From the 1930 English edition of Max Weber’s The Protestant Ethic and the Spirit of Capitalism. Paragraph breaks added for easier reading:
The impulse to acquisition, pursuit of gain, of money, of the greatest possible amount of money, has in itself nothing to do with capitalism.
This impulse exists and has existed among waiters, physicians, coachmen, artists, prostitutes, dishonest officials, soldiers, nobles, crusaders, gamblers, and beggars.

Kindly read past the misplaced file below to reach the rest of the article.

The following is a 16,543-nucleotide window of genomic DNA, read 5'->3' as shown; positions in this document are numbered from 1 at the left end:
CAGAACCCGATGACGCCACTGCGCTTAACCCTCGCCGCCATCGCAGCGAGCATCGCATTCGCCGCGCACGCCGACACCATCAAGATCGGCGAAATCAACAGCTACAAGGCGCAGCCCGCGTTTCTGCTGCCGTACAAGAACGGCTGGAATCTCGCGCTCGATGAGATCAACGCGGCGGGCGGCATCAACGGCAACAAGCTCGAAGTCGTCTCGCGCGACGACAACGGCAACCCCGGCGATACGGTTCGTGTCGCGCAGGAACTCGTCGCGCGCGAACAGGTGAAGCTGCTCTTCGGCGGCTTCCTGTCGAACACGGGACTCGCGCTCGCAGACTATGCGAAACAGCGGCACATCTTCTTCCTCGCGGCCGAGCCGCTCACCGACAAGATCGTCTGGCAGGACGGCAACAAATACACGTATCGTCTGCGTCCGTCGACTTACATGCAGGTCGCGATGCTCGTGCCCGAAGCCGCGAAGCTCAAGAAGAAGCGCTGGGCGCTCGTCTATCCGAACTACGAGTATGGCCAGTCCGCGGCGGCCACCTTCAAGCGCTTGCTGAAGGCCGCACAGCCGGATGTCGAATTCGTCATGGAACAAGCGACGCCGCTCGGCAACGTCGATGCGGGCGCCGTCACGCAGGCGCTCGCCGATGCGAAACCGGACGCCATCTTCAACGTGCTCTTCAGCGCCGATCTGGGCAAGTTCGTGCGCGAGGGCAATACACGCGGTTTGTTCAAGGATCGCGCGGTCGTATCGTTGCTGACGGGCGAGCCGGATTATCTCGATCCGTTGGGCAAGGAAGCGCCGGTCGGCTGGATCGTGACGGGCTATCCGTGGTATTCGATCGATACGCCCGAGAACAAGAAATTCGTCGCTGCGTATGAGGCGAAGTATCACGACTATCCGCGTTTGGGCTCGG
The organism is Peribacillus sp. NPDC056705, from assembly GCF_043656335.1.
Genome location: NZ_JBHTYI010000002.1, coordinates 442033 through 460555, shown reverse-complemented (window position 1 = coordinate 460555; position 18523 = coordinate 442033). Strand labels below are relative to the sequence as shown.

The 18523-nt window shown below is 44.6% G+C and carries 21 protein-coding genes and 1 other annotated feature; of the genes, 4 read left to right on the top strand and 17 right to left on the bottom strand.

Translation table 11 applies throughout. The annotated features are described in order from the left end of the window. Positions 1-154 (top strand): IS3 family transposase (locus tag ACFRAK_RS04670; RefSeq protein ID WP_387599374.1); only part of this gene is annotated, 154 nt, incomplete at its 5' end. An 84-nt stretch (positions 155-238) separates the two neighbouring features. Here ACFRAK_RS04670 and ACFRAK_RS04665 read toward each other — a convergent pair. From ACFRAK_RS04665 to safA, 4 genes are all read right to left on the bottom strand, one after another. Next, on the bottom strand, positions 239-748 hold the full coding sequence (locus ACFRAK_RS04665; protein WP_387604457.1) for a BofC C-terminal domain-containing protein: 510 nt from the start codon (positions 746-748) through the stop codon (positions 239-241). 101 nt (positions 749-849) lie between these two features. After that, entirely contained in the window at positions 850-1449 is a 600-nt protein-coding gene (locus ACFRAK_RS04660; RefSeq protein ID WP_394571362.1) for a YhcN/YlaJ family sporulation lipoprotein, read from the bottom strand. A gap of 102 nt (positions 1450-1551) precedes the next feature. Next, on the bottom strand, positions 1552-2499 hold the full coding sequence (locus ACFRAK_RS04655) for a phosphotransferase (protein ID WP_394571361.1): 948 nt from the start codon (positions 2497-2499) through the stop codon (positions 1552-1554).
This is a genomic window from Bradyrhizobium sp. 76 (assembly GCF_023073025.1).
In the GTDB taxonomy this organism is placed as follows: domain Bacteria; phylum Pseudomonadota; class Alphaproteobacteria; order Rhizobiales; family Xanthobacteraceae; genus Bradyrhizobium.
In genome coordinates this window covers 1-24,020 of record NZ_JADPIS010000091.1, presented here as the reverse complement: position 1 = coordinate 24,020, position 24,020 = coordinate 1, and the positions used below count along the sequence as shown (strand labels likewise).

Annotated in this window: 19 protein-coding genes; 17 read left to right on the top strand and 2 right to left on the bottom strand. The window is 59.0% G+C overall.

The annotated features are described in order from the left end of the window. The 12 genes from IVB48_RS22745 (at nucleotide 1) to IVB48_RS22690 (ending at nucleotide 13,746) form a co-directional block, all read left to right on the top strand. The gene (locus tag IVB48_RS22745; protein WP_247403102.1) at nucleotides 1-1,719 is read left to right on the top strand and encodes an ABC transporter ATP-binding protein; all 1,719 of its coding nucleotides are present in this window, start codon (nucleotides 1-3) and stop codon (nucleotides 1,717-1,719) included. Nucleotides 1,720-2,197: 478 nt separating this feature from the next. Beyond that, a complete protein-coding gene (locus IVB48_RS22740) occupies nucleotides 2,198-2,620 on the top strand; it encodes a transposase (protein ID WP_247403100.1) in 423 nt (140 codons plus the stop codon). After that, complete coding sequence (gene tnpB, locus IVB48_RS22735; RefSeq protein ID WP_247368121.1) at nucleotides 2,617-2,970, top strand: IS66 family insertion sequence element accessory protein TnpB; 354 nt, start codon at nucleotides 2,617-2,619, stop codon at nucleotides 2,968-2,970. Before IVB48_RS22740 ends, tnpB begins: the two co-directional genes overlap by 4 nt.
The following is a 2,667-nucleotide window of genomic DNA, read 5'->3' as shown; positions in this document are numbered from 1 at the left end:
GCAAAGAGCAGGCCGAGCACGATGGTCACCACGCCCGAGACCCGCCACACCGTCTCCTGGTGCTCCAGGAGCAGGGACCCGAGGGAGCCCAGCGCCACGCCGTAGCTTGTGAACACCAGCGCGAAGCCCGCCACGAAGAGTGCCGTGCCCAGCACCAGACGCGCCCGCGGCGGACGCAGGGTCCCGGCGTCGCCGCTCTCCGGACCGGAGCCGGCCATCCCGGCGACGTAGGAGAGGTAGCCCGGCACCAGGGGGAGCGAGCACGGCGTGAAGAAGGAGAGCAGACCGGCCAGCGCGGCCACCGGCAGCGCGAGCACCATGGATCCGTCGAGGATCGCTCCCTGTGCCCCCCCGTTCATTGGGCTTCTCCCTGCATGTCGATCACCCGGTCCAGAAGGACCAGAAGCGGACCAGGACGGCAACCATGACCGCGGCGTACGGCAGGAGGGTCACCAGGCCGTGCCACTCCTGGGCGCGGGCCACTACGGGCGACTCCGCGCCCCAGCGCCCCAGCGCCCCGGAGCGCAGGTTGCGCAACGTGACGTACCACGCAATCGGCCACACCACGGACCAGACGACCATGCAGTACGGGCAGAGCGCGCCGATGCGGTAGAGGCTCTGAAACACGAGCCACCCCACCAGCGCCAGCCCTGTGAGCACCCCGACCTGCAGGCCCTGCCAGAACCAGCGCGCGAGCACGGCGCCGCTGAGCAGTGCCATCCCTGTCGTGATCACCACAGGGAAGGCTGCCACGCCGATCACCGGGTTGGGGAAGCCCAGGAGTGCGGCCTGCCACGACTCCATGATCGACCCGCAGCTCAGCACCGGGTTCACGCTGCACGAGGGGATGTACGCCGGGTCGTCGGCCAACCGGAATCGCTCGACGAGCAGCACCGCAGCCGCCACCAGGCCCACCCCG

One may say that it has been common to all sorts and conditions of men at all times and in all countries of the earth, wherever the objective possibility of it is or has been given.
It should be taught in the kindergarten of cultural history that this naïve idea of capitalism must be given up once and for all.
Unlimited greed for gain is not in the least identical with capitalism and is still less its spirit.